13 


14 
\section{Newtonian Potential} 
\section{Newtonian Potential} 
15 


16 
In this chapter we examine the gravitational potential field due to source 
In this chapter the gravitational potential field is developed for \esc. 
17 
bodies and geological structure. The use of vector data and visualisation in 
Gravitational fields are present in many modelling scenarios, including 
18 
Mayavi is investigated. 
geophysical investigations, planetary motion and attraction and microparticle 
19 

interactions. Gravitational fields also presents the opportunity to demonstrate 
20 

the saving and visualisation of vector data for Mayavi. 
21 


22 
The gravitational potential $U$ at a point $P$ due to a region with a mass 
The gravitational potential $U$ at a point $P$ due to a region with a mass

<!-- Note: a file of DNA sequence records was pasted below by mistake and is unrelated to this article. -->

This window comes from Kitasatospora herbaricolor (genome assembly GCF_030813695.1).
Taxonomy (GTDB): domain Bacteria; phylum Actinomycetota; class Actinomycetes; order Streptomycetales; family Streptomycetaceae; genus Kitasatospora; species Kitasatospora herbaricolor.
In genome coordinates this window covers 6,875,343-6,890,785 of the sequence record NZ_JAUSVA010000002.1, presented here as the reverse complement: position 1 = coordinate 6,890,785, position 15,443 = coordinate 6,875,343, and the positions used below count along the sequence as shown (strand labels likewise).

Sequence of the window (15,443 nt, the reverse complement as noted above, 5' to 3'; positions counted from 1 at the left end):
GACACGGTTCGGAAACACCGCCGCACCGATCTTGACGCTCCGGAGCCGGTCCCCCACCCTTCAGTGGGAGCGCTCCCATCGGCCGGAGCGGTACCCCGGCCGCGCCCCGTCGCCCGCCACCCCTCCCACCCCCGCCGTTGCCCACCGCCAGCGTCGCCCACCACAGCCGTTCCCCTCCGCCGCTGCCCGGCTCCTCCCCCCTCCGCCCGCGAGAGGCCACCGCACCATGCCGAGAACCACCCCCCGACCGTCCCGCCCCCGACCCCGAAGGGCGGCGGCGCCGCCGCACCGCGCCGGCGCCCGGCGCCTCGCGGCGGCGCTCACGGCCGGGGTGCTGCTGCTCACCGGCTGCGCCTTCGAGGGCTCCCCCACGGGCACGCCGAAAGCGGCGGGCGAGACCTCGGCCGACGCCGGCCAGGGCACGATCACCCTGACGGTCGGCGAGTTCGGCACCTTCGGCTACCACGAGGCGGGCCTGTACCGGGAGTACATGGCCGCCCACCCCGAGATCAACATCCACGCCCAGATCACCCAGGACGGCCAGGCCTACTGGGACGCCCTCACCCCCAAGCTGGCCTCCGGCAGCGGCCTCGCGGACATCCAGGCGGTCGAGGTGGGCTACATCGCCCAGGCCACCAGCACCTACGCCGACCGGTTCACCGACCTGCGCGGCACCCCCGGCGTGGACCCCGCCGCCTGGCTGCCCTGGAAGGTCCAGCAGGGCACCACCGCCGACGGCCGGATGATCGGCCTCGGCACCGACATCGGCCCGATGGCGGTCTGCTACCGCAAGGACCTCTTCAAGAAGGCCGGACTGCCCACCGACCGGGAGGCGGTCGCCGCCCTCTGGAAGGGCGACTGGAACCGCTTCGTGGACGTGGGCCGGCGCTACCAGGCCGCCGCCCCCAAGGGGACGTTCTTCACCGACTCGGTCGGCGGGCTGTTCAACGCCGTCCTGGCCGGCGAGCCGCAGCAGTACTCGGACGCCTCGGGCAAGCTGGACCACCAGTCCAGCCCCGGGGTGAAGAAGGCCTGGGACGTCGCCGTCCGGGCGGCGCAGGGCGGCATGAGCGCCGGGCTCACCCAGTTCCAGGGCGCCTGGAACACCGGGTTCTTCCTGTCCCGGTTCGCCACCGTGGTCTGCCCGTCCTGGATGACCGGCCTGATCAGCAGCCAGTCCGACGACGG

23 
distribution $\rho(P)$ is given by Poisson's equation 
distribution of density $\rho(P)$, is given by Poisson's equation 
24 

\citep{Blakely1995} 
25 
\begin{equation} \label{eqn:poisson} 
\begin{equation} \label{eqn:poisson} 
26 
\nabla^2 U(P) = 4\pi\gamma\rho(P) 
\nabla^2 U(P) = 4\pi\gamma\rho(P) 
27 
\end{equation} 
\end{equation} 
28 
where $\gamma$ is the gravitational constant. 
where $\gamma$ is the gravitational constant. 
29 
If this is now related to the simplified general form 
Consider now the \esc general form, which can simply be related to 
30 

\auoref{eqn:poisson} using two coefficients. The result is 
31 
\begin{equation} 
\begin{equation} 
32 
\left(A\hackscore{jl} u\hackscore{,l} \right)\hackscore{,j} = Y 
\left(A\hackscore{jl} u\hackscore{,l} \right)\hackscore{,j} = Y 
33 
\end{equation} 
\end{equation} 
34 
where the LHS side is equivalent to 
one recognises that the LHS side is equivalent to 
35 
\begin{equation} \label{eqn:ex10a} 
\begin{equation} \label{eqn:ex10a} 
36 
\nabla A \nabla u 
\nabla A \nabla u 
37 
\end{equation} 
\end{equation} 
38 
If $A=\delta\hackscore{jl}$ then equation \ref{eqn:ex10a} is equivalent to 
If $A=\delta\hackscore{jl}$ then \autoref{eqn:ex10a} is equivalent to